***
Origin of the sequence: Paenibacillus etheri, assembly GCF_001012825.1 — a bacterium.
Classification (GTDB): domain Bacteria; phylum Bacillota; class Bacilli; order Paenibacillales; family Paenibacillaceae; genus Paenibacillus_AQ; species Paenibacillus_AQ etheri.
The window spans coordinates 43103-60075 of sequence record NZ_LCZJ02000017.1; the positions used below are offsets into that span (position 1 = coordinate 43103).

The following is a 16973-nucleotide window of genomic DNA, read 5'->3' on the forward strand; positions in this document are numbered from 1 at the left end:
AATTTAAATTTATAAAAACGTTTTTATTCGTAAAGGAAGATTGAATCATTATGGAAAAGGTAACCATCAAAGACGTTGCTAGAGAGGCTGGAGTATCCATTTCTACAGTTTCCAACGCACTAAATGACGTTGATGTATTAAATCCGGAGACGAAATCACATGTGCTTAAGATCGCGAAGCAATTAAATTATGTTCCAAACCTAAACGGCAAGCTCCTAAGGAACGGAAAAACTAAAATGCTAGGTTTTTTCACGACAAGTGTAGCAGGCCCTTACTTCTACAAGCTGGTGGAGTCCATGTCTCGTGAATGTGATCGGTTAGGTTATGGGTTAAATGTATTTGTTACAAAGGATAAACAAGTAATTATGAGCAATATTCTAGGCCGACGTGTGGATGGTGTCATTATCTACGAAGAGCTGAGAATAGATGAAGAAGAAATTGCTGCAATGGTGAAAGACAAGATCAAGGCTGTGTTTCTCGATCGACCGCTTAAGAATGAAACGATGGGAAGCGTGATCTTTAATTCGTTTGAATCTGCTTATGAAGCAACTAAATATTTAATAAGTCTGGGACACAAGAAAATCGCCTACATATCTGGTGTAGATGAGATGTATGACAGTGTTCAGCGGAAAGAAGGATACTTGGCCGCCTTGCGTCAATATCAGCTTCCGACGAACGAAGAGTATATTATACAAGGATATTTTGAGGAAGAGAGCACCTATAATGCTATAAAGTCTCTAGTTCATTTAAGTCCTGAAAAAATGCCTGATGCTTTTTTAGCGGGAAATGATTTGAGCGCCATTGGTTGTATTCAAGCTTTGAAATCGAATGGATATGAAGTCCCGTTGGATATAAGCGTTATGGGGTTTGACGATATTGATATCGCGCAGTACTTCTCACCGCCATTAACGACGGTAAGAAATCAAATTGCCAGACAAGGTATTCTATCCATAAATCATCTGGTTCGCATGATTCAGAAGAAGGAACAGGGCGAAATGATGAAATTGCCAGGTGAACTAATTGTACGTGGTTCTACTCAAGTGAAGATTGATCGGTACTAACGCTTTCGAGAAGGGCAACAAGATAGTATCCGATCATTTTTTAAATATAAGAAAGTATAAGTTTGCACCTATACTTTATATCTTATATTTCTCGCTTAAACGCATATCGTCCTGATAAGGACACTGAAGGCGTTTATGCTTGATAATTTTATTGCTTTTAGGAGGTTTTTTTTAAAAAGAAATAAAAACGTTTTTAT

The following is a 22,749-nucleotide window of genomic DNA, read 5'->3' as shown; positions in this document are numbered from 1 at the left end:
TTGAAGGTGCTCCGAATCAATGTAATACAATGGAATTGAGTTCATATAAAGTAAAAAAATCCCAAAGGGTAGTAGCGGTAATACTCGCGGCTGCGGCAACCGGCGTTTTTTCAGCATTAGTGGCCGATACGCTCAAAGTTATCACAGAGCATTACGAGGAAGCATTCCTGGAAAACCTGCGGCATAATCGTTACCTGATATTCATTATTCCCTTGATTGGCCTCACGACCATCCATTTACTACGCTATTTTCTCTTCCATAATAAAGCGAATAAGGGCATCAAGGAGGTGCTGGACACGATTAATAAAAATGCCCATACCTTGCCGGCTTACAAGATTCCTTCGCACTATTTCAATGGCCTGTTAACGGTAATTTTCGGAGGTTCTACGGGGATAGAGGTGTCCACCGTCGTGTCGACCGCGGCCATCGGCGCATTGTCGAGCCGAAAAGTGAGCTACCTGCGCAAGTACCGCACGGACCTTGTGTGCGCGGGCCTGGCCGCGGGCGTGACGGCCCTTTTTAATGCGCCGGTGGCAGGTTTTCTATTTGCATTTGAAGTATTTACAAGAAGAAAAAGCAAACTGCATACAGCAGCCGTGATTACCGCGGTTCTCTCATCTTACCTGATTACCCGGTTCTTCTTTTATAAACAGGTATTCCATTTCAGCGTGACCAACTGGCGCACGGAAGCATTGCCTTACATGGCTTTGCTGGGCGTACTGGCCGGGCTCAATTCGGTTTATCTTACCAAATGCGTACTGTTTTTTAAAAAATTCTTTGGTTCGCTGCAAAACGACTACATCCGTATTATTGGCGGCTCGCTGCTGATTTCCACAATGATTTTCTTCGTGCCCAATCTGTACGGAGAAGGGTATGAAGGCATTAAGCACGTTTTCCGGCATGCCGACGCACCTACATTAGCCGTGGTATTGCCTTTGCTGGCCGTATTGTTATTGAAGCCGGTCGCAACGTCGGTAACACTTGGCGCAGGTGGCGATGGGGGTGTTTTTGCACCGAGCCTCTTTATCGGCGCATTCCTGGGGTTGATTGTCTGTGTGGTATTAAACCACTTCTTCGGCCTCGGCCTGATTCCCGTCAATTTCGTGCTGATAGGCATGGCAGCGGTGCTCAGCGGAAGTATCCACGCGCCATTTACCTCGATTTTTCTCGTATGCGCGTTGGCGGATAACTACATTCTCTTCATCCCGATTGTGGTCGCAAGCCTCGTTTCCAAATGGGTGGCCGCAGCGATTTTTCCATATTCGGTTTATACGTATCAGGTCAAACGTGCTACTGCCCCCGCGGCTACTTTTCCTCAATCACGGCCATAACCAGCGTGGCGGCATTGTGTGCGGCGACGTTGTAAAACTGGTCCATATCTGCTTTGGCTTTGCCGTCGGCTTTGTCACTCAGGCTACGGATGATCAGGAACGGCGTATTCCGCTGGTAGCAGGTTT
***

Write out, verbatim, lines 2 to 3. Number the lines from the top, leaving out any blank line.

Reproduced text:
Classification (GTDB): domain Bacteria; phylum Bacillota; class Bacilli; order Paenibacillales; family Paenibacillaceae; genus Paenibacillus_AQ; species Paenibacillus_AQ etheri.
The window spans coordinates 43103-60075 of sequence record NZ_LCZJ02000017.1; the positions used below are offsets into that span (position 1 = coordinate 43103).